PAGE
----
September market reports showed record breaking real estate sales in Philadelphia, but what about the dramatic spike in pre-foreclosure distressed properties? Does the foreclosure market threaten to haunt real estate values in Philadelphia?
Market reports are complicated with what science fiction buffs might call “multiple realities” – especially true in our current national economy. You don’t have to understand quantum physics, but there are many sides to the story of current real estate market trends on the Main Line and in the greater Philadelphia area.
You’ve probably heard me say this before, analyzing real estate markets is a lot like watching the ocean. What appears to be calm water, can have cross currents and under tows to be aware of.
Let’s start with the good news!
September was record-breaking month for both number of sales and median sales price for Philadelphia County. On the Main Line, demand continues to exceed supply with values on the rise and days on market declining. Due to changing buying patterns due to COVID along with the exodus from New York and other dense urban areas our small, quiet Main Line townships have literally shifted into prime destinations.
What about October?
In October the number of showings and new contracts declined. However, all indications are that values remain stable in most areas.
Analysts explain “markets despise uncertainty” and it appears people were holding off on buying or selling until after the election.
An “undertow” of loan delinquencies
Looking backwards at September data one might think that it’s time to surf the big waves and catch the ride of your life. However, there’s an ‘undertow’ most analysts reporting on real estate are not addressing – a sharp increase in loan delinquencies. The extreme spike in the number of mortgages delinquent 90+ days or in pre-foreclosure is at a level we haven’t seen since 2009.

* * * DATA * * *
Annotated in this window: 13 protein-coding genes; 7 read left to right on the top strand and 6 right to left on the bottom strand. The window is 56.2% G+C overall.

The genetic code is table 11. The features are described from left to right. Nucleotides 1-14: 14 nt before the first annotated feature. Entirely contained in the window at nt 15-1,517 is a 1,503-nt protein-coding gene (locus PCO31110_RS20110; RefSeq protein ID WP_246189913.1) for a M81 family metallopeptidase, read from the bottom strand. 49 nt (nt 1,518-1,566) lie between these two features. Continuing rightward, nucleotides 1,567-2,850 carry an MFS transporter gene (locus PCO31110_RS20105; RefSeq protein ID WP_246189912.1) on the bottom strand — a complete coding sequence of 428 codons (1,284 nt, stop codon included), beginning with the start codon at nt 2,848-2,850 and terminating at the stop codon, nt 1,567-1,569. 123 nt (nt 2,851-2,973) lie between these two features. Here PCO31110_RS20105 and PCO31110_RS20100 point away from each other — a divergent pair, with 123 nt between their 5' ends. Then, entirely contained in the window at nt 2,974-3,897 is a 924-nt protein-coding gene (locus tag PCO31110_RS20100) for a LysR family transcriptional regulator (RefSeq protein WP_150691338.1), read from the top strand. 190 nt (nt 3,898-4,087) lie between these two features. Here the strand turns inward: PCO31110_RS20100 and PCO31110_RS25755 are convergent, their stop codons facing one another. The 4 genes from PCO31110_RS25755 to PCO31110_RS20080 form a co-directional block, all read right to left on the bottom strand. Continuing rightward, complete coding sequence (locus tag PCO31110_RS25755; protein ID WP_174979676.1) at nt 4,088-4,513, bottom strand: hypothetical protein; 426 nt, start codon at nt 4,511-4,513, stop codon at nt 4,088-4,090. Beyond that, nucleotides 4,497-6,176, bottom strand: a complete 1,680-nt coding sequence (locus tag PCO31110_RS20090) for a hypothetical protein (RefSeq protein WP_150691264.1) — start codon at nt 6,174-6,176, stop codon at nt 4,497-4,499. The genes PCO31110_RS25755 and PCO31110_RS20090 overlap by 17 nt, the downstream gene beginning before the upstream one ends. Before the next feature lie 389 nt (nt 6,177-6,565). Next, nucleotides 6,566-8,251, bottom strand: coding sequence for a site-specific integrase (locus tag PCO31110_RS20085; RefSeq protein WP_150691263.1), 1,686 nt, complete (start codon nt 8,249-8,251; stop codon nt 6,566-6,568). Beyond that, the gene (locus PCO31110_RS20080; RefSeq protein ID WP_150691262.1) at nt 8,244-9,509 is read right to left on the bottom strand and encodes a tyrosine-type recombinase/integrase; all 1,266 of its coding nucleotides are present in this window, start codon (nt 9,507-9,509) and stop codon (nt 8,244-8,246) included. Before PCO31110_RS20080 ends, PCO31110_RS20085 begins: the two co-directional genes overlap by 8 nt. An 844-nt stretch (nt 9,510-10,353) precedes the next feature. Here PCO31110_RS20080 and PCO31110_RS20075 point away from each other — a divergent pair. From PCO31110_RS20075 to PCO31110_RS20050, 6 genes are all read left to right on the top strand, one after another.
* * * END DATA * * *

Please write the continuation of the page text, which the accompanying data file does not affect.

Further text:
What complicates delinquent mortgage reporting in 2020 is the surge of mortgage forbearances entered due to COVID-19 CARES ACT. Incorrect information and bad advise early in the COVID pandemic led to confusing a mortgage forbearance with a deferral. What also wasn’t clear was the impact on credit and ability to refinance.
Many owners did not know full “balloon” payments would be due at the end of their forbearance period and are in a difficult situation confused about what to do as their forbearance ends.
Could the delinquent property data be incorrect?
What the graph above doesn’t address is whether the spike in delinquencies could partially be due to incorrect credit bureau reporting of mortgages in forbearance.
“Servicers may report that your account is in forbearance. However, if you were otherwise current on your account and have received relief as defined by the CARES Act, your servicer or creditor is required to report your account as current”
What to do now?
As you can see, I’m a fan of analyzing data. However, when it comes to deciding the right time to buy or sell it’s important to look at the big picture of your goals. History has shown real estate values survive market changes in the long run. It’s all about what’s best for you.
Please contact me for a confidential consultation. We’ll look at the micro-market trends for your particular goals and location.
And if you know anyone facing problems paying their mortgage who wonders what to do now, it’s time to get help! For more information about short sales and options to avoid foreclosure, visit FightTheBank.org.
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